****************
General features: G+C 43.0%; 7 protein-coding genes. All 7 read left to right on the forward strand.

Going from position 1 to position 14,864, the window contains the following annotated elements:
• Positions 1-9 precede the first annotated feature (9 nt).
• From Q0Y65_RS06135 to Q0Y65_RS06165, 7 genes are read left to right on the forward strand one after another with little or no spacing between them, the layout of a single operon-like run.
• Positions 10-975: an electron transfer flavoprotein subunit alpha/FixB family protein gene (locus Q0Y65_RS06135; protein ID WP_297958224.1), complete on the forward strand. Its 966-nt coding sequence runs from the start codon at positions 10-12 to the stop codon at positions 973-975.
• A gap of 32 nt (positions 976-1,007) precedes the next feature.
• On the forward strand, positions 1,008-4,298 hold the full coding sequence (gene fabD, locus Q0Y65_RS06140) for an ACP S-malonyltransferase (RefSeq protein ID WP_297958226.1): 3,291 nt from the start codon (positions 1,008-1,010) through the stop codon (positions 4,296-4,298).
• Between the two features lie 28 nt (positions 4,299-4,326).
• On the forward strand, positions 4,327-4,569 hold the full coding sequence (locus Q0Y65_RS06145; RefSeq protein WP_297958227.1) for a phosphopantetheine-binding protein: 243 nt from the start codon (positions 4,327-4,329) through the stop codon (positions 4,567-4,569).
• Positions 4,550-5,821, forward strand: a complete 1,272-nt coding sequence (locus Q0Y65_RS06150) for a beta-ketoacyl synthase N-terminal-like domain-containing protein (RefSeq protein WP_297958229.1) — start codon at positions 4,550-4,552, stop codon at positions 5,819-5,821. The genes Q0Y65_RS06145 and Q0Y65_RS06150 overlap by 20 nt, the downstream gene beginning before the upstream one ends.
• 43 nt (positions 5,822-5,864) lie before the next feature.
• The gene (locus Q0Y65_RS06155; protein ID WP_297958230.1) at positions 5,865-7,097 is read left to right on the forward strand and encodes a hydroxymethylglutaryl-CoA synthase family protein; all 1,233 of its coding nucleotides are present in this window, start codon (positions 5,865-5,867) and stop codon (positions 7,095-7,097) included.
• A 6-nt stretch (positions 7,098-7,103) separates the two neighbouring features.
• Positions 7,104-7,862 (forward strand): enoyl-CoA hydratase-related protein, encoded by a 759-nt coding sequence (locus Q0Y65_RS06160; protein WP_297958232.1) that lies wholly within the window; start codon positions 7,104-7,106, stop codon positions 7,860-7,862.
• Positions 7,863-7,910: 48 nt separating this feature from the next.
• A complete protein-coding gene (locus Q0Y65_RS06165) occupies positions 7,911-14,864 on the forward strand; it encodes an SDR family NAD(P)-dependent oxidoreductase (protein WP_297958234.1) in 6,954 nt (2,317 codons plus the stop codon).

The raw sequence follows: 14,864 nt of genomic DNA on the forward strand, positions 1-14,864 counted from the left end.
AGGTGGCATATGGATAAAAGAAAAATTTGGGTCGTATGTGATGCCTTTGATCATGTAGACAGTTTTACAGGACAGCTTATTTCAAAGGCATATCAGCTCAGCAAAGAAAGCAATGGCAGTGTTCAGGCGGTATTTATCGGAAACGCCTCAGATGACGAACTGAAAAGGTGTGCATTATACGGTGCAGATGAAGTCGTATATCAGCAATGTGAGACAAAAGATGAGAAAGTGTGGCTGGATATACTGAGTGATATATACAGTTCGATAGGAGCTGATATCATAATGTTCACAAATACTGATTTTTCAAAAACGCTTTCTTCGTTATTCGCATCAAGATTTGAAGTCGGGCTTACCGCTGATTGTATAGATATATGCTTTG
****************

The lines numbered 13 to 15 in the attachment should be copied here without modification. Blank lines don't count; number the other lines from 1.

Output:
• A 6-nt stretch (positions 7,098-7,103) separates the two neighbouring features.
• Positions 7,104-7,862 (forward strand): enoyl-CoA hydratase-related protein, encoded by a 759-nt coding sequence (locus Q0Y65_RS06160; protein WP_297958232.1) that lies wholly within the window; start codon positions 7,104-7,106, stop codon positions 7,860-7,862.
• Positions 7,863-7,910: 48 nt separating this feature from the next.